The greater part of the city of the Argives is situated in a plain. It has a citadel called Larisa, a hill moderately fortified, and upon it a temple of Jupiter. Near it flows the Inachus, a torrent river; its source is in Lyrceium [the Arcadian mountain near Cynuria]. We have said before that the fabulous stories about its sources are the inventions of poets; it is a fiction also that Argos is without water— “ but the gods made Argos a land without water.
” Now the ground consists of hollows, it is intersected by rivers, and is full of marshes and lakes; the city also has a copious supply of water from many wells, which rises near the surface. They attribute the mistake to this verse,
This word is used for πολυπόθητον, or “ much longed after,Il. iv. 171.
” or without the δ for πολυίψιον, equivalent to the expression πολύφθορον in Sophocles,
[for ποͅοϊάψαι and ἰάψαι and ἴψασθαι, denote some injury or destruction; ‘at present he is making the attempt, and he will soon-destroy (ἴψεται） the sons of the Achæi;’2 and again, lest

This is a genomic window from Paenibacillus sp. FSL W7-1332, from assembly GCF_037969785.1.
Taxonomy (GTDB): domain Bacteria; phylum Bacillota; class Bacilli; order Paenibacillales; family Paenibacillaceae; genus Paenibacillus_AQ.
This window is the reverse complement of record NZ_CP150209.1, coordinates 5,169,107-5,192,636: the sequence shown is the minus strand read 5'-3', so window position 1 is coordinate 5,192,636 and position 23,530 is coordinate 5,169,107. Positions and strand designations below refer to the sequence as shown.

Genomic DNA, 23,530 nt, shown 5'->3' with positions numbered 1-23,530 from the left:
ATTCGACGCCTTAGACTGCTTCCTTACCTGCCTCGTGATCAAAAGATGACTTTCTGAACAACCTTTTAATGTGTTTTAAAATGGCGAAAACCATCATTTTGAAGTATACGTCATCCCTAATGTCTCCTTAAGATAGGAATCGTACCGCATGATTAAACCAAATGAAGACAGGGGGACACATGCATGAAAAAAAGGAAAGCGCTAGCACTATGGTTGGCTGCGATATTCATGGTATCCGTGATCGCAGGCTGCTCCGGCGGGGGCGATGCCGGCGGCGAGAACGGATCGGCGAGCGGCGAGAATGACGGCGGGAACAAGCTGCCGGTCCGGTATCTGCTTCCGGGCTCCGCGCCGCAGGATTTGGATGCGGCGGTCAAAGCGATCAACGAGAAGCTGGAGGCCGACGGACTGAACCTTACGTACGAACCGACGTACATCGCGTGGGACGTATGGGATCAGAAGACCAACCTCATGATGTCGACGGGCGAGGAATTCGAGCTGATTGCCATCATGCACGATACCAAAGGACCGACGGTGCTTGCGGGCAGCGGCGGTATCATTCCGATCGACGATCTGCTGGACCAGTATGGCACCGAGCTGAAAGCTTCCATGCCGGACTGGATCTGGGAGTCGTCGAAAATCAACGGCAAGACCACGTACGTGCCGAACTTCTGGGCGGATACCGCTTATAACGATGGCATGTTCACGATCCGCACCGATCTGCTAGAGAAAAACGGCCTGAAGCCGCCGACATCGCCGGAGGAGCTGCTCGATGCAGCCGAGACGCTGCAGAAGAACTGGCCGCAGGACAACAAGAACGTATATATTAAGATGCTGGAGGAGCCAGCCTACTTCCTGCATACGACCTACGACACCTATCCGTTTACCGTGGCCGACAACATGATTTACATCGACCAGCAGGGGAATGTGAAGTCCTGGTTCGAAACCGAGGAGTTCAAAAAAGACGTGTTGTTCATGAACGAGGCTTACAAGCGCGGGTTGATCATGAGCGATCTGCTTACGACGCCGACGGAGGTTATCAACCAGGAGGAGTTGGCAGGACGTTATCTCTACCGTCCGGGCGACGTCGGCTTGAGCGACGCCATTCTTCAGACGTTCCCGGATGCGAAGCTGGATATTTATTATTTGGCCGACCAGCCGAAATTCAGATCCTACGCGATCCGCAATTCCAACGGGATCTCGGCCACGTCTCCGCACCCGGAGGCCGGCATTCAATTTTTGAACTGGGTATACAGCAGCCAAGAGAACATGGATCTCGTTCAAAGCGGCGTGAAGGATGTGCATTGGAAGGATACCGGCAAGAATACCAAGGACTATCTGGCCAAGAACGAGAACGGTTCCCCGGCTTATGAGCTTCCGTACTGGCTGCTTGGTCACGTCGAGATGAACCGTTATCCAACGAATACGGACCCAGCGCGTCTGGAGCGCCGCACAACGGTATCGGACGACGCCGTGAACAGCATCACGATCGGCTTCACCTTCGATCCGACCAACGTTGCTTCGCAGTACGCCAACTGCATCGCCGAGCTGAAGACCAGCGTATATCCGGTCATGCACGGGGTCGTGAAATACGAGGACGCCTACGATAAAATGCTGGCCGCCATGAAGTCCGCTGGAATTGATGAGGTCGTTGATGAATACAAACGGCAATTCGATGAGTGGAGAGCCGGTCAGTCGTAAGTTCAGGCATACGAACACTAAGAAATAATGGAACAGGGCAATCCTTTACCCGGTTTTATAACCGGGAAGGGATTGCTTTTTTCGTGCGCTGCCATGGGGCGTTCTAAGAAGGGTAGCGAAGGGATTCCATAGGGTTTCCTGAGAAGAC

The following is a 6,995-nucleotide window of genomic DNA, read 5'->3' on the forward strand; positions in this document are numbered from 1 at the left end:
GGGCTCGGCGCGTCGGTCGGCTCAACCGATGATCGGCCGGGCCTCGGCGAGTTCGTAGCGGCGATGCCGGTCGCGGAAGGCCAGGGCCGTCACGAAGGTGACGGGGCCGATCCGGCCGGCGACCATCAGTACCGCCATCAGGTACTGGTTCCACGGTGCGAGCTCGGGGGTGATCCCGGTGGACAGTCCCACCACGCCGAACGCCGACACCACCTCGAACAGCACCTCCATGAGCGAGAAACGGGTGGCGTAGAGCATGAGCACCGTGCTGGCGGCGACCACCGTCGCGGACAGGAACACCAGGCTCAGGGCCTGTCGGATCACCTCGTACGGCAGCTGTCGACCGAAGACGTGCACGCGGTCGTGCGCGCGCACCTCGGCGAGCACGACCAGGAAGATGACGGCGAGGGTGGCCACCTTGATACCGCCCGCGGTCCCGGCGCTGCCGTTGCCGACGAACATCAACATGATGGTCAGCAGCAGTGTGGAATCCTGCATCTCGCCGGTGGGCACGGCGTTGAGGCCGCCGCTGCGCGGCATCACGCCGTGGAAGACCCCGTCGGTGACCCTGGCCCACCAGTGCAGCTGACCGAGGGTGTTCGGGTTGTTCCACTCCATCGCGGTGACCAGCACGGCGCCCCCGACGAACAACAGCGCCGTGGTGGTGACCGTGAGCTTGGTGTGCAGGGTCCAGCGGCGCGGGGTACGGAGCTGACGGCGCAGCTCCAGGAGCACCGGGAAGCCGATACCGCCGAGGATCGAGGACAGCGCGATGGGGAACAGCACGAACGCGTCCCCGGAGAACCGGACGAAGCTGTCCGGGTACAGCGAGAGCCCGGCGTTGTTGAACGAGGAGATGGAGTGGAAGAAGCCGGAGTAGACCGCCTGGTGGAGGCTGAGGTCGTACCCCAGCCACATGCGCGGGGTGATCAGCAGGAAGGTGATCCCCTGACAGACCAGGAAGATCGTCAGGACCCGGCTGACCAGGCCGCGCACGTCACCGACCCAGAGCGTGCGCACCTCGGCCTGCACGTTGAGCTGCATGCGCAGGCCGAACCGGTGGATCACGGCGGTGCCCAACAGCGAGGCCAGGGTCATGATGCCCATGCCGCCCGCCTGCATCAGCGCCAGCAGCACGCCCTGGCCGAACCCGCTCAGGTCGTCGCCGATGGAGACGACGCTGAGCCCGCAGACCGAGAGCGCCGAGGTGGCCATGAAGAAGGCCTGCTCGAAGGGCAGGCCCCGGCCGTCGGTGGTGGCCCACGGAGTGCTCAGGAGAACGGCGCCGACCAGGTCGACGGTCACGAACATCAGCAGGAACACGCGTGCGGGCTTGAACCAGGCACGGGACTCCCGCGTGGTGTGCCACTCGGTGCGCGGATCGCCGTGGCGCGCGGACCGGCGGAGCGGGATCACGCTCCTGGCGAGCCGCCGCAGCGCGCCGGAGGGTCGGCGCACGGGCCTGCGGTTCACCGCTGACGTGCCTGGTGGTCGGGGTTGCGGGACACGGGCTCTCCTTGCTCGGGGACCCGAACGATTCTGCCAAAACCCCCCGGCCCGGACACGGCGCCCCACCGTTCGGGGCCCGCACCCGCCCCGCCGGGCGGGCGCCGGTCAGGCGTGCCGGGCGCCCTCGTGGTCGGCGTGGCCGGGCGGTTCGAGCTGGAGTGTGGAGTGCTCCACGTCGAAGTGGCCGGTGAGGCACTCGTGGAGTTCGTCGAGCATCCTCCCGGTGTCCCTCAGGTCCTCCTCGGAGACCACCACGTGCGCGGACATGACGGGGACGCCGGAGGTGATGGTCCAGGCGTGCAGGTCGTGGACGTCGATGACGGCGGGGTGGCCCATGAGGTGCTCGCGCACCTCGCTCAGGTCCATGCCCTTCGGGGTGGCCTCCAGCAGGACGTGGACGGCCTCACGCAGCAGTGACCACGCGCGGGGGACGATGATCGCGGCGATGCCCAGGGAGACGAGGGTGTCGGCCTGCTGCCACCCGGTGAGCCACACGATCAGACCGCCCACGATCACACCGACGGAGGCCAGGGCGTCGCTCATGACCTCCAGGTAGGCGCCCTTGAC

“ this house of the Pelopidæ abounding in slaughter,”Sophocles, El. 10.
and,Od. ii. 376.
Besides, he does not mean the city Argos, for it was not thither that he was about to return, but he meant Peloponnesus, which, certainly, is not a thirsty land. With respect to the letter δ, they introduce the conjunction by the figure hyperbaton, and make an elision of the vowel, so that the verse would run thus, “ και κεν ἐλὲγχιστος, πολὺ δ᾽ ἴψιον ῎αργος ἱκοίμην,Il. i. 3.
” that is, πολυίψιον ῎αοͅγοσδε ἱκοίμην, instead of, εἰς ῎αοͅγος.